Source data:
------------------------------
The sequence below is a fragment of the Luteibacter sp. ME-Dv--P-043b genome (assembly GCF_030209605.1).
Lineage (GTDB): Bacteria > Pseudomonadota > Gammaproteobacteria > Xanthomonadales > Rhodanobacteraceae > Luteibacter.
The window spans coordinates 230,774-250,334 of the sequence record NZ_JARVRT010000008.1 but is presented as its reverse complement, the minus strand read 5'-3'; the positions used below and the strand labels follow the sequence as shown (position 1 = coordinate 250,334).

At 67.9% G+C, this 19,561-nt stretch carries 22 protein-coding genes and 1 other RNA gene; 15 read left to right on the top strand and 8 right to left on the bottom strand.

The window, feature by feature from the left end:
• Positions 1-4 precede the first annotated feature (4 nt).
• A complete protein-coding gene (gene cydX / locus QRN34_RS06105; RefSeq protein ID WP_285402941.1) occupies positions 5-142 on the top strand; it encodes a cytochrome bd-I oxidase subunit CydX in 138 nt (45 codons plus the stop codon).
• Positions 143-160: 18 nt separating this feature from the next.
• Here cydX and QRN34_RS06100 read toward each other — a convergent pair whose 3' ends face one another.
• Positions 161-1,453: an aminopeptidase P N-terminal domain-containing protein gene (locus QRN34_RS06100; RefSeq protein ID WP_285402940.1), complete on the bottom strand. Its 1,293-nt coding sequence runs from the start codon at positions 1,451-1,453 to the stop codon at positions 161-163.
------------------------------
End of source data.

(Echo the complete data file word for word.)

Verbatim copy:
The sequence below is a fragment of the Luteibacter sp. ME-Dv--P-043b genome (assembly GCF_030209605.1).
Lineage (GTDB): Bacteria > Pseudomonadota > Gammaproteobacteria > Xanthomonadales > Rhodanobacteraceae > Luteibacter.
The window spans coordinates 230,774-250,334 of the sequence record NZ_JARVRT010000008.1 but is presented as its reverse complement, the minus strand read 5'-3'; the positions used below and the strand labels follow the sequence as shown (position 1 = coordinate 250,334).

At 67.9% G+C, this 19,561-nt stretch carries 22 protein-coding genes and 1 other RNA gene; 15 read left to right on the top strand and 8 right to left on the bottom strand.

The window, feature by feature from the left end:
• Positions 1-4 precede the first annotated feature (4 nt).
• A complete protein-coding gene (gene cydX / locus QRN34_RS06105; RefSeq protein ID WP_285402941.1) occupies positions 5-142 on the top strand; it encodes a cytochrome bd-I oxidase subunit CydX in 138 nt (45 codons plus the stop codon).
• Positions 143-160: 18 nt separating this feature from the next.
• Here cydX and QRN34_RS06100 read toward each other — a convergent pair whose 3' ends face one another.
• Positions 161-1,453: an aminopeptidase P N-terminal domain-containing protein gene (locus QRN34_RS06100; RefSeq protein ID WP_285402940.1), complete on the bottom strand. Its 1,293-nt coding sequence runs from the start codon at positions 1,451-1,453 to the stop codon at positions 161-163.